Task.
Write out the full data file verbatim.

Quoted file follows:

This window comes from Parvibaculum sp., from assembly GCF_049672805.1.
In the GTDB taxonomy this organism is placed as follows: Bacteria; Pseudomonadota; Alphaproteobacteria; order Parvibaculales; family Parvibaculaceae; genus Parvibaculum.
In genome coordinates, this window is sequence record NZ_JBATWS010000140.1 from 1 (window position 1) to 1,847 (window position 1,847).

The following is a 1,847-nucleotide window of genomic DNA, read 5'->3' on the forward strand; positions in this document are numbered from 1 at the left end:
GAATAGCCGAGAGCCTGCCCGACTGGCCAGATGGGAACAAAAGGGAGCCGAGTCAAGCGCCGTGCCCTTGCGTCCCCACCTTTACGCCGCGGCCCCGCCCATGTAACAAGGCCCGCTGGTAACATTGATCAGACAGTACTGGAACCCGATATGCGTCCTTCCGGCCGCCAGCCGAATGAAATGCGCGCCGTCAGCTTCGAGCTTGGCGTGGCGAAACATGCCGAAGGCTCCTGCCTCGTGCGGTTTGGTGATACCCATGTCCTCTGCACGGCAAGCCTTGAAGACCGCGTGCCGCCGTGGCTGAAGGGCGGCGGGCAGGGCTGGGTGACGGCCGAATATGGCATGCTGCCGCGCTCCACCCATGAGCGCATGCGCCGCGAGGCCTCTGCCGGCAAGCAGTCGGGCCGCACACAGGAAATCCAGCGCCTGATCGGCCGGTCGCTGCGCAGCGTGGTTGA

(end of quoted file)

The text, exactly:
This window comes from Parvibaculum sp., from assembly GCF_049672805.1.
In the GTDB taxonomy this organism is placed as follows: Bacteria; Pseudomonadota; Alphaproteobacteria; order Parvibaculales; family Parvibaculaceae; genus Parvibaculum.
In genome coordinates, this window is sequence record NZ_JBATWS010000140.1 from 1 (window position 1) to 1,847 (window position 1,847).

The following is a 1,847-nucleotide window of genomic DNA, read 5'->3' on the forward strand; positions in this document are numbered from 1 at the left end:
GAATAGCCGAGAGCCTGCCCGACTGGCCAGATGGGAACAAAAGGGAGCCGAGTCAAGCGCCGTGCCCTTGCGTCCCCACCTTTACGCCGCGGCCCCGCCCATGTAACAAGGCCCGCTGGTAACATTGATCAGACAGTACTGGAACCCGATATGCGTCCTTCCGGCCGCCAGCCGAATGAAATGCGCGCCGTCAGCTTCGAGCTTGGCGTGGCGAAACATGCCGAAGGCTCCTGCCTCGTGCGGTTTGGTGATACCCATGTCCTCTGCACGGCAAGCCTTGAAGACCGCGTGCCGCCGTGGCTGAAGGGCGGCGGGCAGGGCTGGGTGACGGCCGAATATGGCATGCTGCCGCGCTCCACCCATGAGCGCATGCGCCGCGAGGCCTCTGCCGGCAAGCAGTCGGGCCGCACACAGGAAATCCAGCGCCTGATCGGCCGGTCGCTGCGCAGCGTGGTTGA